Fox Tales

By Tomihiko Morimi. Released in Japan as “Kitsune no Hanashi” by Shincho Bunko. Released in North America by Yen On. Translated by Winifred Bird.

After getting a couple of books in the previous few years, this is definitely the year of Tomihiko Morimi in North America. The Tatami Galaxy, one of their most famous works, in finally getting a translation into English next month. Tower of the Sun, their debut work, came out in August (though I did not review it as I read the first 20 pages or so and decided that I hated the protagonist so much I wanted to burn the book). And now we have Fox Tales, a short story collection that came out the same year as The Night Is Short, Walk On Girl. But while that book was mostly whimsical fantasy with the occasional bout of melancholy, Fox Tales is straight up here to be scary and unnerving. It’s basically a yokai book, with four stories interconnected by a curio shop and also a mysterious fox/dragon creature that seems to act as a harbinger of bad things. The stories vary in quality, but the book is definitely worth a read.

In the first story, which is also the title story, a young man works part-time at a curio shop run by a middle-aged woman who falls under the dictionary definition of “mysterious”. Unfortunately, in an effort to protect her, the man gets involved with a nasty person who engages in trades, and has a way of making you REALLY want to make the trade. In the second story, our narrator falls in with a man who can’t stop telling stories of his past. The third story has a tutor of a high school boy run afoul of a mystery person who is going around beating people up, possibly due to something the family of his student did years ago. And in the final story, a young man (it’s always a different nameless young man, by the way) goes to his grandfather’s wake and ends up nearly drowning in family obligations and past sins.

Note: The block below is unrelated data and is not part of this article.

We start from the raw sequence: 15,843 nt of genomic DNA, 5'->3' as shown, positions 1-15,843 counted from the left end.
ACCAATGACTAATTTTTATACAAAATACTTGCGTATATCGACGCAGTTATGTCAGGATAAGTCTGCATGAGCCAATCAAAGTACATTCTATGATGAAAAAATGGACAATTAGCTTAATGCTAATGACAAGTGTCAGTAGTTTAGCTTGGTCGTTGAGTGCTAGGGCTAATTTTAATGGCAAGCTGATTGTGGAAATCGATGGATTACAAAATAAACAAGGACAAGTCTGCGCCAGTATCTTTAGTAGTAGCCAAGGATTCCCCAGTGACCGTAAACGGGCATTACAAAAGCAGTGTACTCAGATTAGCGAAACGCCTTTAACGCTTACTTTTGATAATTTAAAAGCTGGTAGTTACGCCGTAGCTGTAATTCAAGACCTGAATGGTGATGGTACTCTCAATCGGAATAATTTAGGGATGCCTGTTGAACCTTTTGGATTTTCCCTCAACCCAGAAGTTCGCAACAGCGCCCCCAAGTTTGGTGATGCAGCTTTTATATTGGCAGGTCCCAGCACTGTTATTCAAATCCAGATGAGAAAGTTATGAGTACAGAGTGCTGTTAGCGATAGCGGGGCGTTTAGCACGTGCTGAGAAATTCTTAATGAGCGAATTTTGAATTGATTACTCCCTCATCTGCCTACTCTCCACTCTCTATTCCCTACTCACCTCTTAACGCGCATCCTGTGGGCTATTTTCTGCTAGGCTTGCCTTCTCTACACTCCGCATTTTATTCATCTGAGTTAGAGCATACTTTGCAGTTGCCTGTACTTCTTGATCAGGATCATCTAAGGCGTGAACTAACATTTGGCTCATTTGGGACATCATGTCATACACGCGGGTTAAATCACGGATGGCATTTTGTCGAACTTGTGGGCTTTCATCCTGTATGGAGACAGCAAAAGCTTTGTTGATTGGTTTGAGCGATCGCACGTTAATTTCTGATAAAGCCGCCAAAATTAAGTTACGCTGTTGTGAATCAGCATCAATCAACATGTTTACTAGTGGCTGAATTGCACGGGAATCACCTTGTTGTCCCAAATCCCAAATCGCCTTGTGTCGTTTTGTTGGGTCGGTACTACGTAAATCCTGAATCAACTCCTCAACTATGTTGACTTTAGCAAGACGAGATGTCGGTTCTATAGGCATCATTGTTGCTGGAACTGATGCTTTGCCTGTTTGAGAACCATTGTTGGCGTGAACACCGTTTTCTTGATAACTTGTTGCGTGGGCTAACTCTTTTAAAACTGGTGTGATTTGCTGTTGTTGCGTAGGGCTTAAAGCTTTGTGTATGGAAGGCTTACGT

One of the stories has a “twist” ending, but the twist is fairly easuy to figure out almost immediately, so I’d argue it’s not really meant to be a mystery. Mostly the stories set a mood, and succeed admirably. They have a lot of Morimi’s quirks, such as characters walking around back alleys, used bookstores, and how people actually feel buried in the things that they don’t quite say. It can also be scary – the first story is almost straight up horror, and the third story ends so abruptly I wondered if there were pages missing – it’s as if once we figure out the “why” there’s no reason to type any more. The final story was probably my favorite, digging deep into family history, the oppressiveness of funerals, and (as with all of these stories) the supernatural. The only story that didn’t work for me was the second one, which went for “melancholy” rather than “eerie” and didn’t seem to fit.

If you enjoy Morimi, this is a must buy. It’s also a good addition if you like spooky stuff.

Alya Sometimes Hides Her Feelings in Russian, Vol. 1